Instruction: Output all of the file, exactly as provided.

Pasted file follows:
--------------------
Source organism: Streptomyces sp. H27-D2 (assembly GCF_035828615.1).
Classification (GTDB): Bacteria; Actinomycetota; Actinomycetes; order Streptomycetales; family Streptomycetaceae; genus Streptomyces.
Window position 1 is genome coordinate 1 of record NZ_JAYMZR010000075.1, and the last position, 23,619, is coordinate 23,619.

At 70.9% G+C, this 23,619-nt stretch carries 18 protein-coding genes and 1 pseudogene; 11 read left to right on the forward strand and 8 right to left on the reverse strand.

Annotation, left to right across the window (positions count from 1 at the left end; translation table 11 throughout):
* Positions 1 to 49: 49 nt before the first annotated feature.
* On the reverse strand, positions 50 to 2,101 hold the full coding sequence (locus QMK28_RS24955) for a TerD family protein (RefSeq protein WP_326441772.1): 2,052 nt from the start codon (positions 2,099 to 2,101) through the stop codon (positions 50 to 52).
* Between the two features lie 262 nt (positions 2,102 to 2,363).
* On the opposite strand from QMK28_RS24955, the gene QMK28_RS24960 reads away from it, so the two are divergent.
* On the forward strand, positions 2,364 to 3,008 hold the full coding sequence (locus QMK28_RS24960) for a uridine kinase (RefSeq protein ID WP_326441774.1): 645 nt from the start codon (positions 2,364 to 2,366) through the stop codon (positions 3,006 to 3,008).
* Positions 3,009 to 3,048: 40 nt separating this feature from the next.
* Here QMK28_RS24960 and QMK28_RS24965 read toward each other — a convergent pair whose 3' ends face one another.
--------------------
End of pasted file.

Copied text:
Source organism: Streptomyces sp. H27-D2 (assembly GCF_035828615.1).
Classification (GTDB): Bacteria; Actinomycetota; Actinomycetes; order Streptomycetales; family Streptomycetaceae; genus Streptomyces.
Window position 1 is genome coordinate 1 of record NZ_JAYMZR010000075.1, and the last position, 23,619, is coordinate 23,619.

At 70.9% G+C, this 23,619-nt stretch carries 18 protein-coding genes and 1 pseudogene; 11 read left to right on the forward strand and 8 right to left on the reverse strand.

Annotation, left to right across the window (positions count from 1 at the left end; translation table 11 throughout):
* Positions 1 to 49: 49 nt before the first annotated feature.
* On the reverse strand, positions 50 to 2,101 hold the full coding sequence (locus QMK28_RS24955) for a TerD family protein (RefSeq protein WP_326441772.1): 2,052 nt from the start codon (positions 2,099 to 2,101) through the stop codon (positions 50 to 52).
* Between the two features lie 262 nt (positions 2,102 to 2,363).
* On the opposite strand from QMK28_RS24955, the gene QMK28_RS24960 reads away from it, so the two are divergent.
* On the forward strand, positions 2,364 to 3,008 hold the full coding sequence (locus QMK28_RS24960) for a uridine kinase (RefSeq protein ID WP_326441774.1): 645 nt from the start codon (positions 2,364 to 2,366) through the stop codon (positions 3,006 to 3,008).
* Positions 3,009 to 3,048: 40 nt separating this feature from the next.
* Here QMK28_RS24960 and QMK28_RS24965 read toward each other — a convergent pair whose 3' ends face one another.